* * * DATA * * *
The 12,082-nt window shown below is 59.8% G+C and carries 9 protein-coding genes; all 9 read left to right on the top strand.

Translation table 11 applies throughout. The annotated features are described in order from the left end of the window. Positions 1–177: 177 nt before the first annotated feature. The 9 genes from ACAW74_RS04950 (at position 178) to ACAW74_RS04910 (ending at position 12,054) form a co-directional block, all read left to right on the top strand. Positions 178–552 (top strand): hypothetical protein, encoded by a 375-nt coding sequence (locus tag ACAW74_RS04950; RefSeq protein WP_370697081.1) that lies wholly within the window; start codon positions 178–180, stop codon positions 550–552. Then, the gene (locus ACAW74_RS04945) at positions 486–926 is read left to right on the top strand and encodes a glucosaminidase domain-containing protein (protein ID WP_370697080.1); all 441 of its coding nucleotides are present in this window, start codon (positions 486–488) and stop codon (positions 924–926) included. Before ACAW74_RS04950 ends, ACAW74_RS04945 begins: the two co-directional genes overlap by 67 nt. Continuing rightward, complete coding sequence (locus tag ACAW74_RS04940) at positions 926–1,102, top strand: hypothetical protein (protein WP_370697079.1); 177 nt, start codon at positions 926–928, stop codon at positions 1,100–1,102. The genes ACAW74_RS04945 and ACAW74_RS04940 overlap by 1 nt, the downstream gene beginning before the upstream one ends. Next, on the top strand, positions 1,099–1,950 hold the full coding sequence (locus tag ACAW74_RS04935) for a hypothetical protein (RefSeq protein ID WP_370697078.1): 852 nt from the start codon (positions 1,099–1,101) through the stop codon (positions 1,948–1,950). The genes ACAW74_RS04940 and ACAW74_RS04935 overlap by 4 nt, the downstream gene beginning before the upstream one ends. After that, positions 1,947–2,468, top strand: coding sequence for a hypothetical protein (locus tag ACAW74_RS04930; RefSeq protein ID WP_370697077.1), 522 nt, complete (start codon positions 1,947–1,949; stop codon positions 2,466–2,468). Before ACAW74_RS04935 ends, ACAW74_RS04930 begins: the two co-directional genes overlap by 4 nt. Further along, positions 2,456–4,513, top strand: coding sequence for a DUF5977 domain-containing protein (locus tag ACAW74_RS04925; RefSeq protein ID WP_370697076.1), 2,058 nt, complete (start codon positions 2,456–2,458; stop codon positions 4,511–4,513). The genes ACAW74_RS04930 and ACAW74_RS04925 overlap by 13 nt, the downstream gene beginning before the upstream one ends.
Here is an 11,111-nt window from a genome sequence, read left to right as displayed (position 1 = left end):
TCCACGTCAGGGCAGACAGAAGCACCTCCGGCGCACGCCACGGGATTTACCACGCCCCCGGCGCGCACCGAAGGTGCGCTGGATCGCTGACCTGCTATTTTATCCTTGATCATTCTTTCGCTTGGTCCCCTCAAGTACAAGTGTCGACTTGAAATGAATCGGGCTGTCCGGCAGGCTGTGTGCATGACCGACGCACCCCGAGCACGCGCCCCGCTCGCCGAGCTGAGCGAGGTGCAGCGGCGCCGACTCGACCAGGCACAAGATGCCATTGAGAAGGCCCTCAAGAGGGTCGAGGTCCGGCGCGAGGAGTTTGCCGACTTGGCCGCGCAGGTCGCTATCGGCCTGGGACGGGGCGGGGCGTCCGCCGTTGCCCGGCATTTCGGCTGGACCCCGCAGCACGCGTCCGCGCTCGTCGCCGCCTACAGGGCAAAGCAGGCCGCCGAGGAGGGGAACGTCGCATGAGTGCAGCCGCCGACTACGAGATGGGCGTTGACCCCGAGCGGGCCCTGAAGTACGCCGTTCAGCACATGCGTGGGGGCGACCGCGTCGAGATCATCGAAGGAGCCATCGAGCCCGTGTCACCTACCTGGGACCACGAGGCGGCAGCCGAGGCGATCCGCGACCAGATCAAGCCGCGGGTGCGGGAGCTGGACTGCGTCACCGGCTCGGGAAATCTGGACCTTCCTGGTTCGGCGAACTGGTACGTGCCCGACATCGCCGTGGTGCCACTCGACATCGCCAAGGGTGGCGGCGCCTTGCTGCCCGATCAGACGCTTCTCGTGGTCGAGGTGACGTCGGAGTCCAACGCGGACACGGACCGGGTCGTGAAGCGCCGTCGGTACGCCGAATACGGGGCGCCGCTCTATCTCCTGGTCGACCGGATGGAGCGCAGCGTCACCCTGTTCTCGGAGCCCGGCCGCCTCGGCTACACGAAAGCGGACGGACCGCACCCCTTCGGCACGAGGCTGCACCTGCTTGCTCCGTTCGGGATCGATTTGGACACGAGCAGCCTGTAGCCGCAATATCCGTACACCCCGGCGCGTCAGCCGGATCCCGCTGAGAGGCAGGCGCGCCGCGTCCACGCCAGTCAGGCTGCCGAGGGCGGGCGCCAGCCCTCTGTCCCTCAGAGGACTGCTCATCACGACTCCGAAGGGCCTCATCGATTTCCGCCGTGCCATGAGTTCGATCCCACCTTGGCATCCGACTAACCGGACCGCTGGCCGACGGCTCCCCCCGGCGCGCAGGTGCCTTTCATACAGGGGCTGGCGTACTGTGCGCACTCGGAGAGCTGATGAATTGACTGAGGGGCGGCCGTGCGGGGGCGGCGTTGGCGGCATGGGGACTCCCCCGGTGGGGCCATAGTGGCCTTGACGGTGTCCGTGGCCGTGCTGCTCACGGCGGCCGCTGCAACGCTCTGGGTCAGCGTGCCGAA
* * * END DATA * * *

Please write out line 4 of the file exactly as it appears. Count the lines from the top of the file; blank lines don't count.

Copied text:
TCCACGTCAGGGCAGACAGAAGCACCTCCGGCGCACGCCACGGGATTTACCACGCCCCCGGCGCGCACCGAAGGTGCGCTGGATCGCTGACCTGCTATTTTATCCTTGATCATTCTTTCGCTTGGTCCCCTCAAGTACAAGTGTCGACTTGAAATGAATCGGGCTGTCCGGCAGGCTGTGTGCATGACCGACGCACCCCGAGCACGCGCCCCGCTCGCCGAGCTGAGCGAGGTGCAGCGGCGCCGACTCGACCAGGCACAAGATGCCATTGAGAAGGCCCTCAAGAGGGTCGAGGTCCGGCGCGAGGAGTTTGCCGACTTGGCCGCGCAGGTCGCTATCGGCCTGGGACGGGGCGGGGCGTCCGCCGTTGCCCGGCATTTCGGCTGGACCCCGCAGCACGCGTCCGCGCTCGTCGCCGCCTACAGGGCAAAGCAGGCCGCCGAGGAGGGGAACGTCGCATGAGTGCAGCCGCCGACTACGAGATGGGCGTTGACCCCGAGCGGGCCCTGAAGTACGCCGTTCAGCACATGCGTGGGGGCGACCGCGTCGAGATCATCGAAGGAGCCATCGAGCCCGTGTCACCTACCTGGGACCACGAGGCGGCAGCCGAGGCGATCCGCGACCAGATCAAGCCGCGGGTGCGGGAGCTGGACTGCGTCACCGGCTCGGGAAATCTGGACCTTCCTGGTTCGGCGAACTGGTACGTGCCCGACATCGCCGTGGTGCCACTCGACATCGCCAAGGGTGGCGGCGCCTTGCTGCCCGATCAGACGCTTCTCGTGGTCGAGGTGACGTCGGAGTCCAACGCGGACACGGACCGGGTCGTGAAGCGCCGTCGGTACGCCGAATACGGGGCGCCGCTCTATCTCCTGGTCGACCGGATGGAGCGCAGCGTCACCCTGTTCTCGGAGCCCGGCCGCCTCGGCTACACGAAAGCGGACGGACCGCACCCCTTCGGCACGAGGCTGCACCTGCTTGCTCCGTTCGGGATCGATTTGGACACGAGCAGCCTGTAGCCGCAATATCCGTACACCCCGGCGCGTCAGCCGGATCCCGCTGAGAGGCAGGCGCGCCGCGTCCACGCCAGTCAGGCTGCCGAGGGCGGGCGCCAGCCCTCTGTCCCTCAGAGGACTGCTCATCACGACTCCGAAGGGCCTCATCGATTTCCGCCGTGCCATGAGTTCGATCCCACCTTGGCATCCGACTAACCGGACCGCTGGCCGACGGCTCCCCCCGGCGCGCAGGTGCCTTTCATACAGGGGCTGGCGTACTGTGCGCACTCGGAGAGCTGATGAATTGACTGAGGGGCGGCCGTGCGGGGGCGGCGTTGGCGGCATGGGGACTCCCCCGGTGGGGCCATAGTGGCCTTGACGGTGTCCGTGGCCGTGCTGCTCACGGCGGCCGCTGCAACGCTCTGGGTCAGCGTGCCGAA